For some time now, the Conservative party of Canada has not been doing a very good job of living up to its name. Several recent governmental policies betray a move from traditionally conservative ideals to ideals which fit more into the centre of the political spectrum. This shift may ensure that the party gets more votes than it would otherwise, but it threatens to alienate the Conservative’s base of support, leaving that base vulnerable to the seductions of more radical, right-wing groups. This is dangerous not just for the Conservative party, but for individuals and groups across the political spectrum.
The Conservative party and the base that supports it have traditionally supported policies of fiscal conservatism and small government. Recently, however, one would find it hard to believe that the current Conservative government’s policies are based on either of those ideals. Rather than reigning in spending, the current government has been quite liberal in its economic policies. The Canada Economic Action plan in last year’s budget included an unprecedentedly large $40 billion in stimulus to be distributed over two years for the Canadian economy. What’s more, last year’s federal budget included a rather large deficit 8212; the first since the early 1990s. This year’s budget does not look to be any more promising for fiscal conservatives. It is assumed that like last year’s budget, it too will include a very large deficit.
The Conservatives are not just abandoning the portion of their base which believes in fiscal conservatism, but also the portion that believes in small government. The current government has established an unprecedented level of involvement in the Canadian industrial and financial sectors. In late 2008, the federal government gave struggling Canadian car makers a bailout totalling $4 billion. Last spring the total climbed and it is estimated that the auto bailout could end up costing Canadian taxpayers over $10 billion. As well, last year the government indirectly bailed out the Canadian banking sector, buying up $50 billion in bad mortgages. This unprecedented involvement in Canada’s industrial and financial sectors is contrary to the traditional support of small government espoused by the Conservative party’s base.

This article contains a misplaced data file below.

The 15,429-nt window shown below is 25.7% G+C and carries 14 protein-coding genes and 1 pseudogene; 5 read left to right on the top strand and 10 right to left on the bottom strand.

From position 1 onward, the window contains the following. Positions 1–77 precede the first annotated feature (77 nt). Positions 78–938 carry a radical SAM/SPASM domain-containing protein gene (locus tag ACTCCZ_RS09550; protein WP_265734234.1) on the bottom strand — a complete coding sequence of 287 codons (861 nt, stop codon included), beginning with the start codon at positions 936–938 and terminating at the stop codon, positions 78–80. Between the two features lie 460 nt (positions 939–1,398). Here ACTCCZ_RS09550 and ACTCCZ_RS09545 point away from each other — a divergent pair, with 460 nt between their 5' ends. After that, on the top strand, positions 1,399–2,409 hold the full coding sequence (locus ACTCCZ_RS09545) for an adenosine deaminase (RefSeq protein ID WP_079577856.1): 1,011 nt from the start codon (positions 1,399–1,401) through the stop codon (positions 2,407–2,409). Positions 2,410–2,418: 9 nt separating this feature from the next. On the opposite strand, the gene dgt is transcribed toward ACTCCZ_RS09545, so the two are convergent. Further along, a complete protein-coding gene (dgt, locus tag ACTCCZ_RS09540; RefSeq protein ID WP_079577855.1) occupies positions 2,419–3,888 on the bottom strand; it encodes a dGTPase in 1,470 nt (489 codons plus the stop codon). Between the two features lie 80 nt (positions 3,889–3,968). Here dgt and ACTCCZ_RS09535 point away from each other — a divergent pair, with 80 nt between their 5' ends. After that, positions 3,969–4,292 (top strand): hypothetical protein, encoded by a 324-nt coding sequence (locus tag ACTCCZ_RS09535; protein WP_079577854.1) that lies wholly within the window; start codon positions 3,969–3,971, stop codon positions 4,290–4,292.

The Conservative party’s abandonment of the core conservative ideals of fiscal conservatism and small government is sure to alienate many traditional supporters of the party. With no other major Canadian party espousing those sorts of policies, they are likely to lend their support to groups outside the traditional Canadian political establishment. While this is not necessarily a negative development, it is likely that right wing and nationalist groups will benefit from this phenomenon. Similar trends have been seen in France, Austria and Hungary, all of whom have experienced the rise and legitimization of radical right-wing political parties in recent years. While many who identify with the centre and left of the political spectrum loathe the Conservative party and its policies, the Conservative party’s abandonment of its previously fundamental ideals poses an even greater threat, both to the Conservative party, and to the nation as a whole.